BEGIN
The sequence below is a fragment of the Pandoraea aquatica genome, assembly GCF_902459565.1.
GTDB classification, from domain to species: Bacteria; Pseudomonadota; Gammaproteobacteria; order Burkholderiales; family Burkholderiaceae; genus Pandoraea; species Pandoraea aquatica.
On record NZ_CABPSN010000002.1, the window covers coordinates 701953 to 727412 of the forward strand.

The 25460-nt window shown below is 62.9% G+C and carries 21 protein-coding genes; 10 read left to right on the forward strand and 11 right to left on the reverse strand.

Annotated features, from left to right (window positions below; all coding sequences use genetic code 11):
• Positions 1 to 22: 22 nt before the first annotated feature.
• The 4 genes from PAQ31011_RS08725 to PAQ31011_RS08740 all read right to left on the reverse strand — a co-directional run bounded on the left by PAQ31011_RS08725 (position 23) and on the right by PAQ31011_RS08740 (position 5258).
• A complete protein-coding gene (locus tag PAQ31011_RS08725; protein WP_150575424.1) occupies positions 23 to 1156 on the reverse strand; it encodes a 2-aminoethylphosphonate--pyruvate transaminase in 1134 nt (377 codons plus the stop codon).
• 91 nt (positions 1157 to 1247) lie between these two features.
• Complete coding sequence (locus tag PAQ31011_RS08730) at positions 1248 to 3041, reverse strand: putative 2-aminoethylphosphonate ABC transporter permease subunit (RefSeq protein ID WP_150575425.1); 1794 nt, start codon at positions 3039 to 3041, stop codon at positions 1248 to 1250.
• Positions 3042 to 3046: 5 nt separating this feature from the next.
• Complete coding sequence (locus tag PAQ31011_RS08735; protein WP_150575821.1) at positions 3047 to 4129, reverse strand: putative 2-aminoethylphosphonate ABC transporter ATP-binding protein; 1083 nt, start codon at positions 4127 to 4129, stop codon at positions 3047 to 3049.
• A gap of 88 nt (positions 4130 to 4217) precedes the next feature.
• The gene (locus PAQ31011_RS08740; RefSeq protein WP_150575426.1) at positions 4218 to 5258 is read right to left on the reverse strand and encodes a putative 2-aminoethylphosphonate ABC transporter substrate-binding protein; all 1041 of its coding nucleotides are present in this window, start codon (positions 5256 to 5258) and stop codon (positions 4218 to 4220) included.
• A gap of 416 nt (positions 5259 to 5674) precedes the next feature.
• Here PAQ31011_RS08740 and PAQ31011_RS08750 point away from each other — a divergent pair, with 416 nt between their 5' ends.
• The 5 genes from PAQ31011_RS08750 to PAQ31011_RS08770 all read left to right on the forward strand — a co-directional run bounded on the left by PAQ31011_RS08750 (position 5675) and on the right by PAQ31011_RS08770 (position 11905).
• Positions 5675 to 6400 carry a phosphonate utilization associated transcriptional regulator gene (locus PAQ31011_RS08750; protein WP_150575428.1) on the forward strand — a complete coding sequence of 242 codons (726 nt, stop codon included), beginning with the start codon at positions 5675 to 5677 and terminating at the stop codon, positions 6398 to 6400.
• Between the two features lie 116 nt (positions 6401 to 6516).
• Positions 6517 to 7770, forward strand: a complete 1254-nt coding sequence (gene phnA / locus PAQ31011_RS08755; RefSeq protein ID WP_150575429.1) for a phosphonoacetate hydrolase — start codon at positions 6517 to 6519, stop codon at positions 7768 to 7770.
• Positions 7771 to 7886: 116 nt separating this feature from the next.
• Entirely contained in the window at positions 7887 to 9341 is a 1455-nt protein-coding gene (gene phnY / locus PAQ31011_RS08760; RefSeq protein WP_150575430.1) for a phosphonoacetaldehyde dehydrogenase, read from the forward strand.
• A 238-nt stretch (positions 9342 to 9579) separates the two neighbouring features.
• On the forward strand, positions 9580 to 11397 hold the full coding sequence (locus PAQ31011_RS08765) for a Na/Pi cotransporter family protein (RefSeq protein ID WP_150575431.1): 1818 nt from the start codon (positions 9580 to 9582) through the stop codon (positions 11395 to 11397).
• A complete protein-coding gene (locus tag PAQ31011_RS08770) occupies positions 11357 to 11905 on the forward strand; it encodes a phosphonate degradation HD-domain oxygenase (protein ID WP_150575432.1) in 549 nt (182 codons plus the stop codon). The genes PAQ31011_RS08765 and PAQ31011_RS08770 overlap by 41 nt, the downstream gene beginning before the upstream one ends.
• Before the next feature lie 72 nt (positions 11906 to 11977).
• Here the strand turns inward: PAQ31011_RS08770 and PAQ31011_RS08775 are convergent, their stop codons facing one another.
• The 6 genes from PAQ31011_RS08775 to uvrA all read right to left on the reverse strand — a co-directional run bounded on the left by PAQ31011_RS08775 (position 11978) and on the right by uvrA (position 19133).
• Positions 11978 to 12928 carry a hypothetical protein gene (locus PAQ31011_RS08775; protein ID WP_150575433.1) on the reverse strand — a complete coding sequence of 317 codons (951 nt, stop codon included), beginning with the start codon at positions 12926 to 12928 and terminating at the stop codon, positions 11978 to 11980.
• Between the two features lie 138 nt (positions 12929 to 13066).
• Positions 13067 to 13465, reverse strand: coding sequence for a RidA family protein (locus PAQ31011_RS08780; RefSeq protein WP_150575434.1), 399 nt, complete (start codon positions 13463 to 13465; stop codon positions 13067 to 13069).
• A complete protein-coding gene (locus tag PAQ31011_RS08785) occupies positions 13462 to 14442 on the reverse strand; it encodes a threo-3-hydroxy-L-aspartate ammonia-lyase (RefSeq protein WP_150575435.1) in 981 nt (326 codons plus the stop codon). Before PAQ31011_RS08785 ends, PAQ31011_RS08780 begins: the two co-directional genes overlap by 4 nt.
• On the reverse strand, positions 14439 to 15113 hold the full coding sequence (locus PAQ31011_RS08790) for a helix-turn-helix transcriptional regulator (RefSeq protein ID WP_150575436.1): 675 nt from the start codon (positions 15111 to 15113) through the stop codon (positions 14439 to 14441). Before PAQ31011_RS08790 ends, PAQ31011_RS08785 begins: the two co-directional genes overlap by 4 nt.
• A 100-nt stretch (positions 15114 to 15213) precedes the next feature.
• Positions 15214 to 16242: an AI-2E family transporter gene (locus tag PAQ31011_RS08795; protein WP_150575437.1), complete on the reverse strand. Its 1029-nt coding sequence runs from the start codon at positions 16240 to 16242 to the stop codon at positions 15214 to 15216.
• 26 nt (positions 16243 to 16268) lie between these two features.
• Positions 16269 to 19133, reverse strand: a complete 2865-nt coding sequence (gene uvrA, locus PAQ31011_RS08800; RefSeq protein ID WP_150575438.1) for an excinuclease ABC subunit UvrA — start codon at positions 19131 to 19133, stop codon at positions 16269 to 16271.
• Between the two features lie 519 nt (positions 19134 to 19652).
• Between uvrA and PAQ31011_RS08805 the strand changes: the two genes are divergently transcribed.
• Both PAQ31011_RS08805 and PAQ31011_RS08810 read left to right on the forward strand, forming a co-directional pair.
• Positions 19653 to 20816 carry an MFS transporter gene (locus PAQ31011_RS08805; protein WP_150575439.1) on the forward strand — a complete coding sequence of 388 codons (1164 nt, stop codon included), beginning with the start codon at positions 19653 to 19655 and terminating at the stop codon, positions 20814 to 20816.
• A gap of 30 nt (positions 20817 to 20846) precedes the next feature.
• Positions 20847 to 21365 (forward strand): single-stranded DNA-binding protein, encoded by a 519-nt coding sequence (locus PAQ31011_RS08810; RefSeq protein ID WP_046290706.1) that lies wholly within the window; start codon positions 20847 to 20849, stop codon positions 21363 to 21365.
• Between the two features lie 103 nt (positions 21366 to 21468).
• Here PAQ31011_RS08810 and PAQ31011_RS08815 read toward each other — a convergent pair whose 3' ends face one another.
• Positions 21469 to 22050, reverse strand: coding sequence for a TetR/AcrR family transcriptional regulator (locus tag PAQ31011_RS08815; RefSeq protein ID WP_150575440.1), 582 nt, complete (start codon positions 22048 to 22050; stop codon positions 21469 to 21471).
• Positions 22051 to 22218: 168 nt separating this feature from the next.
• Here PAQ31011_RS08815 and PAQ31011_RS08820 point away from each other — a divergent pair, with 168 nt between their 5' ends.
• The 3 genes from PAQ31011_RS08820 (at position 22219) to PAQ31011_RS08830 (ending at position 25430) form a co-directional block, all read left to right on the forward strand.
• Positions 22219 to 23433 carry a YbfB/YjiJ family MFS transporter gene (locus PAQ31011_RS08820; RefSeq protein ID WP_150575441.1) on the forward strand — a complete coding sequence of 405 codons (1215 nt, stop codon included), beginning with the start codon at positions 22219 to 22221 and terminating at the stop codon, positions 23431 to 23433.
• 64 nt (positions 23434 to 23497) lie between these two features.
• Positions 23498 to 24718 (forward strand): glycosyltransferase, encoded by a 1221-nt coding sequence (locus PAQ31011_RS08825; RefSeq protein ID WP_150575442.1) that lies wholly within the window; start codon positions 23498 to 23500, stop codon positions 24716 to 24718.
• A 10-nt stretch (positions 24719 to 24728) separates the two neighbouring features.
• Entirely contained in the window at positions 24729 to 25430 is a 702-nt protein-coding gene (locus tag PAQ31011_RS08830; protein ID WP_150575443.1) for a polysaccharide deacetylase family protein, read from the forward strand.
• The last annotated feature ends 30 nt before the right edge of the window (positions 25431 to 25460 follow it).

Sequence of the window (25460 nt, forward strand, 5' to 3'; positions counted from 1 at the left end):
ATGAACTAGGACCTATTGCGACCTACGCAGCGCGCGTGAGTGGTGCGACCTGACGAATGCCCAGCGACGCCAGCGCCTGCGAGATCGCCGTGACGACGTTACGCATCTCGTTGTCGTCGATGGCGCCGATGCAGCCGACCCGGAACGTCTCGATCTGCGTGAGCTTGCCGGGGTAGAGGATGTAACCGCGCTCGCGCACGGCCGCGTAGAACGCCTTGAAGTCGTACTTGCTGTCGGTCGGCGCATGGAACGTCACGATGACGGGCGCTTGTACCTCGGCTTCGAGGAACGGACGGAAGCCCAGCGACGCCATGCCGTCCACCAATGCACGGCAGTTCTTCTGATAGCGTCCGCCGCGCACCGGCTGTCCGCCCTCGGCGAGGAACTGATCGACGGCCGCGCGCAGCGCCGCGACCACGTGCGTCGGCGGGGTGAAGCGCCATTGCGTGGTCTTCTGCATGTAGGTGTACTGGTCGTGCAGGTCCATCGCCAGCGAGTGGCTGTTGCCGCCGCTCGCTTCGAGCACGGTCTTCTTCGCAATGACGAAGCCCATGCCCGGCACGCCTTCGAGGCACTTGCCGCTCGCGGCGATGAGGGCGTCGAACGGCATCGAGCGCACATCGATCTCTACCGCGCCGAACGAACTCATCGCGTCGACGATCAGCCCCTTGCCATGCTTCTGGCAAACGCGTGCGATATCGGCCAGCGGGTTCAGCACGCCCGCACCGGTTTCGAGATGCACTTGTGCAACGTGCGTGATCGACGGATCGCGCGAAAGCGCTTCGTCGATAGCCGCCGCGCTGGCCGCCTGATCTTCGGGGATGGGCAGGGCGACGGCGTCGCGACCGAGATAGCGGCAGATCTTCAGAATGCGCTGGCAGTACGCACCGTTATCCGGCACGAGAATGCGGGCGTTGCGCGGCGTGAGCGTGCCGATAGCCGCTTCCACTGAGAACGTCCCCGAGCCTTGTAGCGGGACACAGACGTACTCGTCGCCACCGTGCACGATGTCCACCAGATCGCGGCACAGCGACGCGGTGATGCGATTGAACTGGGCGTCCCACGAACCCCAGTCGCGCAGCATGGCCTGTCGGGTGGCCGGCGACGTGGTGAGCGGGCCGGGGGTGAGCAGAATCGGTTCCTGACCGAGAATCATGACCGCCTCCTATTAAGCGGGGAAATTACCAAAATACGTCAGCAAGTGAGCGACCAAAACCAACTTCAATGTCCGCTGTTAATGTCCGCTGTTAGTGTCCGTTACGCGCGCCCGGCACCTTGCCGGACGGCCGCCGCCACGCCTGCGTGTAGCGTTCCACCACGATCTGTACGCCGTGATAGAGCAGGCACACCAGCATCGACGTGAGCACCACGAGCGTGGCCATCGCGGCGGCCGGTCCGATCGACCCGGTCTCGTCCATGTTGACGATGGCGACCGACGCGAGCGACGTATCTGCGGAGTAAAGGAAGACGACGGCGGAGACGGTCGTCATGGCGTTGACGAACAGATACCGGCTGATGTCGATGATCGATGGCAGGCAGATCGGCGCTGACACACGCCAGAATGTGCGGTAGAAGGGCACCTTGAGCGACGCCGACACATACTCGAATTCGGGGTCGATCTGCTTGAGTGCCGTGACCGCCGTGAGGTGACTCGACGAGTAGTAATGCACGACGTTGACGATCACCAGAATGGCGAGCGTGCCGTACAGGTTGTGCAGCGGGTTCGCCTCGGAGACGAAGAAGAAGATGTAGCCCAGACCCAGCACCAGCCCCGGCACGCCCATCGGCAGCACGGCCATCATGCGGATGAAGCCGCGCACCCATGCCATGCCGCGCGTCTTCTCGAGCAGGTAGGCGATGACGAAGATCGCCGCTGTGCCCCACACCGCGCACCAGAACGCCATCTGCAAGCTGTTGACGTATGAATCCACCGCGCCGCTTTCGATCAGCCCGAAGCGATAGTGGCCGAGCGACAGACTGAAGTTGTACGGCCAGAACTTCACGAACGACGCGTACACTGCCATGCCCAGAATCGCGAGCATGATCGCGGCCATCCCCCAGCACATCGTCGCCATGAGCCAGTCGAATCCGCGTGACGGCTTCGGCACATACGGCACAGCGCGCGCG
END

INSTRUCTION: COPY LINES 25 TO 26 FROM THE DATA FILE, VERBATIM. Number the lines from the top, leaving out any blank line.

• A complete protein-coding gene (locus tag PAQ31011_RS08770) occupies positions 11357 to 11905 on the forward strand; it encodes a phosphonate degradation HD-domain oxygenase (protein ID WP_150575432.1) in 549 nt (182 codons plus the stop codon). The genes PAQ31011_RS08765 and PAQ31011_RS08770 overlap by 41 nt, the downstream gene beginning before the upstream one ends.
• Before the next feature lie 72 nt (positions 11906 to 11977).